Bell-The Bell command tells the FTP program to play a sound when a file transfer finishes. Each time you type
the command changes the state from on to off or vice versa. The command requires no parameters, and the default state is off.bell
- Binary-The Binary command sets the file-transfer mode to binary and allows the successful transfer of file types other than simple text. Entering this command sets up the program for binary file transfers. Binary requires no parameters.
- Bye-The Bye command disconnects the FTP session and exits the FTP console. The command requires no parameters
- Cd-The Cd command changes the working directory on the remote computer. The syntax is the same as the Cd command at the local command prompt. The only parameter is the name of the directory you want to switch to (e.g., cd \dirname).
- Close-The Close command shuts down the current FTP connection but leaves you in the FTP console. The command requires no parameters.
- Debug-Toggling Debug mode on means that all the details about commands you send to an FTP host will display on the client console. This information is useful if your connection is having problems; you'll be able to see where in the sequence of events a connection is failing. Entering the Debug command toggles the information on or off. The default state is off, and the command requires no parameters.
Delete-Delete lets you delete files on the remote computer (if the account that you used to log on to the FTP server has sufficient privileges). The syntax is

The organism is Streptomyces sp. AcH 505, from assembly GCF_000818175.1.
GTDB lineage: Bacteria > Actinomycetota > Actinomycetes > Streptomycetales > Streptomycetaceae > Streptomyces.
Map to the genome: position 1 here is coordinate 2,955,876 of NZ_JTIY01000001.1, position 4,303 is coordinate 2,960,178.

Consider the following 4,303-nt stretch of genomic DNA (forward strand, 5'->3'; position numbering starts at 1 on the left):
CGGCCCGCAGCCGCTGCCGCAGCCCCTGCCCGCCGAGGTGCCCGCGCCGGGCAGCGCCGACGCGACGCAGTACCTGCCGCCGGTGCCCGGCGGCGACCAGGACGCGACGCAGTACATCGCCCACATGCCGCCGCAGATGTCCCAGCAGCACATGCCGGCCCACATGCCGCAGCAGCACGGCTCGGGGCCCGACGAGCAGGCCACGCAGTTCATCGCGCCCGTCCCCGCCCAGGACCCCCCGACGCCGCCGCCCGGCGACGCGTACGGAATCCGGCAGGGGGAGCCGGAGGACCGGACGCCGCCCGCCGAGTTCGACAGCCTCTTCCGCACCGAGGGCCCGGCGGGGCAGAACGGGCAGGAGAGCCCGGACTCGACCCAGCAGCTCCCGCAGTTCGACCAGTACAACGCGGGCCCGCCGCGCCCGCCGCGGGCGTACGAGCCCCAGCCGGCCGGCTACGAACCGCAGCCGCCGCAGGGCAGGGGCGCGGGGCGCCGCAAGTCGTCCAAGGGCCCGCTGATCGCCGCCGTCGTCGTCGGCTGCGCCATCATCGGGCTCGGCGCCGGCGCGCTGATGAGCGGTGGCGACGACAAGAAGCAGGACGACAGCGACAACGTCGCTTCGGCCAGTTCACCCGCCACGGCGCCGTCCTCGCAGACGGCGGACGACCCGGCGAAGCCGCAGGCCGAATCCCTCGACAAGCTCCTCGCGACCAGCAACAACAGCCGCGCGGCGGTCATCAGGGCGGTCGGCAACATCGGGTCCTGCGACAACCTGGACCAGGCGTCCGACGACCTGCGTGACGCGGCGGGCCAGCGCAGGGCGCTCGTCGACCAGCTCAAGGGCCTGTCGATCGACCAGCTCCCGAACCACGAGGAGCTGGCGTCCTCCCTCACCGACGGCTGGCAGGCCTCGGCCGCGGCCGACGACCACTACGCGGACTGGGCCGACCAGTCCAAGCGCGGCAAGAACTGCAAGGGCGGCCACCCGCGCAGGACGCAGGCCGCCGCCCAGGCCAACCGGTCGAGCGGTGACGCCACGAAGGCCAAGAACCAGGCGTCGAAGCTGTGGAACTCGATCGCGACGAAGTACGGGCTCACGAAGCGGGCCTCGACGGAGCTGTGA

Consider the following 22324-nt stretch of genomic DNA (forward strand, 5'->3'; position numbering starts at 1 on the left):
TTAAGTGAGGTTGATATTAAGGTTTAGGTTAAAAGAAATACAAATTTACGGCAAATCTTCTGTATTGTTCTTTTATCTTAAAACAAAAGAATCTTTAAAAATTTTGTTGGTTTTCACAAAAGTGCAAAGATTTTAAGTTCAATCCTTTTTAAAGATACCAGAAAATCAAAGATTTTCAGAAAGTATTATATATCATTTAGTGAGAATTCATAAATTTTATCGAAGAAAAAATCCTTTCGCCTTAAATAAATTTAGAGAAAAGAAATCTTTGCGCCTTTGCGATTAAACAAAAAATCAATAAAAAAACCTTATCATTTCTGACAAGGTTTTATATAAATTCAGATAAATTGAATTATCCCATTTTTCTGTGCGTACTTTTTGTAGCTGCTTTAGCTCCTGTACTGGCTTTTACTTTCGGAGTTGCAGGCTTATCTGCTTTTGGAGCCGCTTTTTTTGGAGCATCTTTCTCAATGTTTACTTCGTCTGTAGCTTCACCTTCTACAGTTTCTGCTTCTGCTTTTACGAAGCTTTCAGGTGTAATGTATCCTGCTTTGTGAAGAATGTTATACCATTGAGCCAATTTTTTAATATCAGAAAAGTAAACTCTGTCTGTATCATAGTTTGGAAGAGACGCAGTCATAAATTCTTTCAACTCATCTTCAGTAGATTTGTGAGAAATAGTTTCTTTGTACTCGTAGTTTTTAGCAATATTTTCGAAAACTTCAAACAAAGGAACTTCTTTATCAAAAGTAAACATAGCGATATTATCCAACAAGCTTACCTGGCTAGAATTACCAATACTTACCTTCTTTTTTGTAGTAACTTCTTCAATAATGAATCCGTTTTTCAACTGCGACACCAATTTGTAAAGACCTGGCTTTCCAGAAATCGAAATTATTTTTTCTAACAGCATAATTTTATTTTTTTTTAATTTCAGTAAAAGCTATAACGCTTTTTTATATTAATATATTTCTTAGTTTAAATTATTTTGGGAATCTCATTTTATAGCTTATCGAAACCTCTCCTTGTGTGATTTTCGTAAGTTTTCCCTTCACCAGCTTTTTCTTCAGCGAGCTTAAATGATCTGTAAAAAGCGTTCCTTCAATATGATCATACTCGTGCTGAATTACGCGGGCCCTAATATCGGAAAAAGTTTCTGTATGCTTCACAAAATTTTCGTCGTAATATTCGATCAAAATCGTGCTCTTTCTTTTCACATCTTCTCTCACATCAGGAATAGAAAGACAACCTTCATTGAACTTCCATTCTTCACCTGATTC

Dir-Dir is the directory command for the remote computer and displays a list of files and subdirectories that reside on the remote computer. Two parameters are available; you can specify a subdirectory to enumerate, and you can specify a filename to write the directory information to on the local machine. The command
enumerates the subdirectory subdir1 and writes the list of its contents to the file remote.txt on your local machine, in the directory from which you launched the FTP client.dir \subdir1 remote.txt
- Disconnect-The Disconnect command provides the same function as the Close command. It disconnects the FTP session and returns the console to the FTP prompt.
Get-The Get command copies a file from the remote computer to the local computer. It also lets you rename the file when the file is being copied. The command
simply transfers the file to the local directory. The commandget file_name
lets you rename the local copy of the file. Remember to set the file-transfer mode to the appropriate mode by using the Ascii or Binary command before initiating the file transfer.get file_name local_file_name
- Glob-The Glob command lets you use wildcards with other FTP file-management commands. Glob supports the use of the asterisk and question mark in filenames the same way they work in any command-line action. Glob is enabled by default. Entering the command will toggle the function off or on, depending on the current state. The command requires no parameters.
- Hash-The Hash command causes the console to print a pound sign (#) for every 2KB of data that transmits during uploading or downloading. By default, the hash function is off.
- Help-The Help command displays a list of available commands.
Lcd-The Lcd command lets you change the FTP client's local working directory. Entering
lcdwith no parameter displays the current directory path. Entering
changes the local working directory to the specified directory.lcd directory_name
Literal-The Literal command lets you pass a specific command string to the FTP server. If the server supports additional features that the XP FTP console doesn't understand, you could use the syntax
to pass the command string to the server. The command has no other parameters.literal command_string
- Ls-Ls is the UNIX Dir command and is identical to the Dir command I described earlier.
Msdelete-The Mdelete command functions the same as the Delete command but includes the ability to send a list of filenames from the remote computer. The syntax is
mdelete file1, file2, file3